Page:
Payroll and HR in the Philippines

Payroll and HR in the Philippines

Local Information

Local Time (LIVE):5:06 AM
Local Currency:$1 = PHP 50.83
Business Language(s):Filipino and English
Tax Year Dates:1st January – 31st December


The strategic position of the Philippines can make it a perfect location in which to expand your business. The country has seen a consistent, substantial increase of over 6% GDP each year over the last six years, and projections say this upward trend is set to continue.

Any companies thinking about setting up in the Philippines must first get acquainted with Filipino employment law, which is both complex and unique. Multiple permits must be acquired to do business in the first place, and employers need to be aware of employee’s rights such as the 13th month of pay, and fully-paid maternity leave.

Fortunately, our team at IRIS FMP have ample experience in international payroll and HR, and can assist your business with everything necessary to properly – and legally – expand to the Philippines.

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Details correct at time of publication. You should not rely on these details without first seeking professional international advice.

Employer Must-Dos

In the Philippines the following must be submitted;

  • Income Tax Return (BIR Form 1700)
  • Social Security contribution reports (SS Form R-5 & R-3)
  • Employee Social Security member report (PhilHealth Form ER2)

Payroll in the Philippines

What tax considerations are there?

The first thing to know is that companies need to obtain permits (locally referred to as barangay) from local officials before they can open for business in the area. They also need a permit from the Business Permits and Licensing Office, and a tax certificate from the City Treasurer’s Office. There must be co-ordination between the business and the Bureau of Internal Revenue.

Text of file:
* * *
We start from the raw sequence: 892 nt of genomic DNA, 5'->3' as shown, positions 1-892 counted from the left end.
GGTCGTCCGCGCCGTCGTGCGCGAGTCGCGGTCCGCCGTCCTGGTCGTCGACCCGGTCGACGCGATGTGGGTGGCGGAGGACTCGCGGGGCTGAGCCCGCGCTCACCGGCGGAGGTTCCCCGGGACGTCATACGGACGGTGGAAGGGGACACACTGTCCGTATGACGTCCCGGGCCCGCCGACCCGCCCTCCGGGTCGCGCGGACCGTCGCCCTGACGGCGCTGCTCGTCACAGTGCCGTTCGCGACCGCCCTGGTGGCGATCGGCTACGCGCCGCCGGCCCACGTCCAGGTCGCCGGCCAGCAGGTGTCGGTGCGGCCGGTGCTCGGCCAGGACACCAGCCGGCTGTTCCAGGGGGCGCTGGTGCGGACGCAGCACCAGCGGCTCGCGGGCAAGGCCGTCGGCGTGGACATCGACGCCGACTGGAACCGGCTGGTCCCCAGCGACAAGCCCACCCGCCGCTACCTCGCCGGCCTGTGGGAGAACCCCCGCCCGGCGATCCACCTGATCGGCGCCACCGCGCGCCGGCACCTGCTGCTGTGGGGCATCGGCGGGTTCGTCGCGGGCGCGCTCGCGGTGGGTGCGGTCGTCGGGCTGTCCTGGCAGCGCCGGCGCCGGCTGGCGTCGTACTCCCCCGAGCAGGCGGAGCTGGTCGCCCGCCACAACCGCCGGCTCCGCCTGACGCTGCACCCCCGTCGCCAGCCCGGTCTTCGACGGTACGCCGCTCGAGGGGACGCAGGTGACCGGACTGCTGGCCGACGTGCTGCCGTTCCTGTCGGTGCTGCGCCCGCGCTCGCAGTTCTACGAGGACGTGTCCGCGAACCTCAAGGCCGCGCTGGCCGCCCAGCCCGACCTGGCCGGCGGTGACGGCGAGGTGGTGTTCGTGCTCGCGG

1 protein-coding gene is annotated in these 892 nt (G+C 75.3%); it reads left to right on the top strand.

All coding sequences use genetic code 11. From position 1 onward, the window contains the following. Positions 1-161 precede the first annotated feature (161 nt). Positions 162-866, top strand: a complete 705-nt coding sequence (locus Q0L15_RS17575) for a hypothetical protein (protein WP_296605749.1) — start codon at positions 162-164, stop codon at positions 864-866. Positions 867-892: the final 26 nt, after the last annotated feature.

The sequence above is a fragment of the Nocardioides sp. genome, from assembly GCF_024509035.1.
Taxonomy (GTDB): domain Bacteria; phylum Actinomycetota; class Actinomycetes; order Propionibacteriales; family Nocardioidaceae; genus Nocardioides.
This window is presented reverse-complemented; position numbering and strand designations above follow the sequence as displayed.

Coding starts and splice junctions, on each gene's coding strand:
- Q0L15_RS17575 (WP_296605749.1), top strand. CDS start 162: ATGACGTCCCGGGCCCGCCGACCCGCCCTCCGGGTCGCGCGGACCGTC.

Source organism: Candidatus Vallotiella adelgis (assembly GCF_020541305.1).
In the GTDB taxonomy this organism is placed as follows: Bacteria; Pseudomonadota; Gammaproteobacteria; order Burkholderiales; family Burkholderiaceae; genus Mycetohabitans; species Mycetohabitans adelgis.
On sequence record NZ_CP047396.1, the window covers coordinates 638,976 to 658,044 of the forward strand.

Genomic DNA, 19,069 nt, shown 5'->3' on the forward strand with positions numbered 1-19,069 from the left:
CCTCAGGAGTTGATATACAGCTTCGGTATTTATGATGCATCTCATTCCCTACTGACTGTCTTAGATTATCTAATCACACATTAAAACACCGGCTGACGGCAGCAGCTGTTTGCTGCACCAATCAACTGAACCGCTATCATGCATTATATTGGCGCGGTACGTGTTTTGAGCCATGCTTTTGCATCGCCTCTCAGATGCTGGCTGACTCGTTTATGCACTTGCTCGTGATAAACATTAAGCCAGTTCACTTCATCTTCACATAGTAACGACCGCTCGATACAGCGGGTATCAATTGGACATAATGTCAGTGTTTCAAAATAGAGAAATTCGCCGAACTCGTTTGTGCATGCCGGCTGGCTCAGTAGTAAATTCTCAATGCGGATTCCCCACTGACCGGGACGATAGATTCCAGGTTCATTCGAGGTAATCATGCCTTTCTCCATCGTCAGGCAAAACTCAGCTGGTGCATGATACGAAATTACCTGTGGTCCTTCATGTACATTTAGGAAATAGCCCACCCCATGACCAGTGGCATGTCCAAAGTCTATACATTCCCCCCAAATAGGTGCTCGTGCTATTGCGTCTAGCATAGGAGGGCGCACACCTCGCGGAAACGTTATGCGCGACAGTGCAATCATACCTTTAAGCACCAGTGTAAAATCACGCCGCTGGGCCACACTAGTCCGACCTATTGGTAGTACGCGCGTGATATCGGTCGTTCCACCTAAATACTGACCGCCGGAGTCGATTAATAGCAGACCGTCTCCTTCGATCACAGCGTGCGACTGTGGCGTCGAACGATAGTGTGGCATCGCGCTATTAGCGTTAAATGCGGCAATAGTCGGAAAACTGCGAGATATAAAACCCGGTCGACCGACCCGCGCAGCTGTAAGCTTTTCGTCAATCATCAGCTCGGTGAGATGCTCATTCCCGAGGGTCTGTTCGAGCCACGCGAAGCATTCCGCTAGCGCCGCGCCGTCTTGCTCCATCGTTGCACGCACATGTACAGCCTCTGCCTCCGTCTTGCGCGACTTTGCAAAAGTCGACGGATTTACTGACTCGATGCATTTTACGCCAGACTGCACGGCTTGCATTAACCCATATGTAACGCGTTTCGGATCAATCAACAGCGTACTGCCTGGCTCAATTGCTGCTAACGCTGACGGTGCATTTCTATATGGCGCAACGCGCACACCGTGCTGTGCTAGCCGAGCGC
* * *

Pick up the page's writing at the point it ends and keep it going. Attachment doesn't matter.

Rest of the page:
Once these preparations have been carried out, employers need to be aware of the local law about corporate and personal tax.

Personal tax

Employees do not get taxed if their salary is below 250,001 PHP ($4812 USD). After this, the tax rate starts at 20%, and then increases with a cap of 35% on salaries of 8,000,000 ($154,000 USD) PHP and above.

In the Philippines individuals must file their taxes every year with the Philippine Bureau of Internal Revenue. This should be done on or before the 15th April, using BIR Form 1700. All residents, resident aliens, and non-resident aliens who carry out business in the Philippines and receive any kind of income from this, must all file their taxes.

Filipinos over the age of 15 contribute to the country’s Social Security System (SSS). This service covers things like maternity leave, sickness leave, and unemployment benefits. To claim a monthly pension, Filipinos must be over the age of 60 and they must have made a minimum of 120 monthly contributions.

Corporate tax

Businesses operating in the Philippines are all subject to tax. Domestic companies are subject to tax on their entire worldwide income, whereas foreign companies are only subject to tax on their income gained from Filipino sources.